Kids and guns

April 29, 2004

WE GRIEVE for Miles Patrick Smith Jr., the 4-year-old from Randallstown who shot himself in the head with a handgun he found inside a duffel bag on the living room sofa three days ago. Our sympathies go out to his family and friends. It is a terrible thing to lose a child. The fact that such a tragedy might have been averted can only add to their grief.

If there is purpose to be found in so awful a death, perhaps it is to serve as a wake-up call: The presence of a firearm in the home poses an extraordinary risk to children. Too many parents fail to understand this danger. And even those who take some precautions often haven't done enough.

An estimated 43 percent of U.S. households with children ages 3 to 17 keep at least one gun in the home. Surveys show that almost half of those guns are left unlocked or loaded. Anyone who has children knows that hiding places can be found out, keys can be swiped, curiosity can get the best of any child no matter how well drilled on gun safety by parents.

How many children and adolescents die as the result of unintentional firearm-related injuries? The figures are disputed, but it's estimated to be about 300 each year. That's 10 times the number of children who die each year from accidentally ingesting medicines or household chemicals. But that's just the beginning - hundreds of adults die from firearm accidents each year, too.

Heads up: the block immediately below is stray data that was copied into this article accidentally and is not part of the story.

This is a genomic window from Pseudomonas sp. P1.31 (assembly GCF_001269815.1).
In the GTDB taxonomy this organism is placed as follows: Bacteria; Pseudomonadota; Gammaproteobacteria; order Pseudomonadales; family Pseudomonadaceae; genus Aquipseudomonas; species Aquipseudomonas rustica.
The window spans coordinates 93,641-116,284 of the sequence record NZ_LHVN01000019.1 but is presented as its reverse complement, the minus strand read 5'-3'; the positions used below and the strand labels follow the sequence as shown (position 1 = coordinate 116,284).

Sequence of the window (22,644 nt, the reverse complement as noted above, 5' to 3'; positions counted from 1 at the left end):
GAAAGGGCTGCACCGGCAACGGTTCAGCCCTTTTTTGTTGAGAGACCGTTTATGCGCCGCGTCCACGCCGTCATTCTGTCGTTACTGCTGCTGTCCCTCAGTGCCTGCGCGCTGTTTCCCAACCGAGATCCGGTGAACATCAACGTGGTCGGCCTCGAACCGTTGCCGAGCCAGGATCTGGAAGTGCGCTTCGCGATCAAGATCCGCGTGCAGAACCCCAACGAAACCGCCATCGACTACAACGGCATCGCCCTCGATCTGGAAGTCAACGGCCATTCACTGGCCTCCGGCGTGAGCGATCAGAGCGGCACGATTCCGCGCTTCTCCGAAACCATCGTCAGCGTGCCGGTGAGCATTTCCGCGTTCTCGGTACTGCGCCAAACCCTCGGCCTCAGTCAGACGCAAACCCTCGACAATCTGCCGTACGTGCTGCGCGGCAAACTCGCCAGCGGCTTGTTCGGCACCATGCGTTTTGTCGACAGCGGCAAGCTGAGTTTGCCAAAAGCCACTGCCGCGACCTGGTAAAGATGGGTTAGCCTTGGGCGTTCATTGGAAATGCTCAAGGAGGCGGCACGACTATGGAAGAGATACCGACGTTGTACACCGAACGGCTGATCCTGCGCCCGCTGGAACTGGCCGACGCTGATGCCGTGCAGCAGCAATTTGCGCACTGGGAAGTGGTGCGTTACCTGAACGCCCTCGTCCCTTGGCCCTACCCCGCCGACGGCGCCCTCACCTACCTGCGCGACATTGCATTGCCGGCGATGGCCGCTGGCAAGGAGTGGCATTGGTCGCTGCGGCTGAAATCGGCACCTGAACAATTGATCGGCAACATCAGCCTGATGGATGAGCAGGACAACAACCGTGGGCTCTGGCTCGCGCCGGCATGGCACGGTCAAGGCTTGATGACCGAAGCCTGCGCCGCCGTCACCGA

It's not just accidents, either. A gun in the home can facilitate a suicide that might not have happened otherwise. Two-thirds of all teen suicides are committed with a gun. Researchers estimate that a gun in the home is 11 times more likely to be used in a suicide than to injure or kill an intruder. It's four times as likely to be involved in an unintentional shooting.

Most people have a right to own a gun, but it's a privilege that comes with a huge responsibility, and clearly there are too many people who aren't living up to that obligation. In Maryland, it's against the law to keep a loaded gun in a place that is accessible to a youngster. But the law is virtually unenforceable - rarely can police ever witness a violation.

It's one of the reasons that Maryland's 4-year-old law requiring internal trigger locks in handguns is such a good idea. They are like having child-proof caps on medicine bottles, a last line of defense against misuse.

At a child's checkup, pediatricians now regularly ask: Is there a gun in the home? The public health threat posed by guns demands it. Parents need to ask others the same question before allowing a child to play at the home of a neighbor, a relative or friend. According to experts, six out of 10 parents don't ask that question. In a society with so many guns, it's time we all started.

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